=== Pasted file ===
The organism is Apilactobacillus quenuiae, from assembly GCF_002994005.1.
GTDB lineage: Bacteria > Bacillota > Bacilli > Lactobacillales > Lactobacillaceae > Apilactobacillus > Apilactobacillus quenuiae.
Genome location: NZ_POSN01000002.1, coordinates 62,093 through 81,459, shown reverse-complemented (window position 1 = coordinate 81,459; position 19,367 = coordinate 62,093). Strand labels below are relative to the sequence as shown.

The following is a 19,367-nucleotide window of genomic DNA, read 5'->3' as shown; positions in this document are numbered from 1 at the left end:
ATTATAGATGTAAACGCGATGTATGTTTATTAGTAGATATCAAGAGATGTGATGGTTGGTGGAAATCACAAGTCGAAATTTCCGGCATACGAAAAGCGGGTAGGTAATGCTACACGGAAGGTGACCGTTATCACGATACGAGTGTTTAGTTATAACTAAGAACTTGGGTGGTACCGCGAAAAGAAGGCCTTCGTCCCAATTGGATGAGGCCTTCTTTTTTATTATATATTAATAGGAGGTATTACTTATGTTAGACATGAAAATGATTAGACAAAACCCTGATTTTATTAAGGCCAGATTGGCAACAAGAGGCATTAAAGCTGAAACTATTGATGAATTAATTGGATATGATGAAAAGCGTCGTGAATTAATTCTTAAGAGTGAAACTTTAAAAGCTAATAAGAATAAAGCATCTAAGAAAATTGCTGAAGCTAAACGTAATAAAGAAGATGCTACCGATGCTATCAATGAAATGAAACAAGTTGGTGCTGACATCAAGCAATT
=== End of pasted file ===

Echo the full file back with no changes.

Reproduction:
The organism is Apilactobacillus quenuiae, from assembly GCF_002994005.1.
GTDB lineage: Bacteria > Bacillota > Bacilli > Lactobacillales > Lactobacillaceae > Apilactobacillus > Apilactobacillus quenuiae.
Genome location: NZ_POSN01000002.1, coordinates 62,093 through 81,459, shown reverse-complemented (window position 1 = coordinate 81,459; position 19,367 = coordinate 62,093). Strand labels below are relative to the sequence as shown.

The following is a 19,367-nucleotide window of genomic DNA, read 5'->3' as shown; positions in this document are numbered from 1 at the left end:
ATTATAGATGTAAACGCGATGTATGTTTATTAGTAGATATCAAGAGATGTGATGGTTGGTGGAAATCACAAGTCGAAATTTCCGGCATACGAAAAGCGGGTAGGTAATGCTACACGGAAGGTGACCGTTATCACGATACGAGTGTTTAGTTATAACTAAGAACTTGGGTGGTACCGCGAAAAGAAGGCCTTCGTCCCAATTGGATGAGGCCTTCTTTTTTATTATATATTAATAGGAGGTATTACTTATGTTAGACATGAAAATGATTAGACAAAACCCTGATTTTATTAAGGCCAGATTGGCAACAAGAGGCATTAAAGCTGAAACTATTGATGAATTAATTGGATATGATGAAAAGCGTCGTGAATTAATTCTTAAGAGTGAAACTTTAAAAGCTAATAAGAATAAAGCATCTAAGAAAATTGCTGAAGCTAAACGTAATAAAGAAGATGCTACCGATGCTATCAATGAAATGAAACAAGTTGGTGCTGACATCAAGCAATT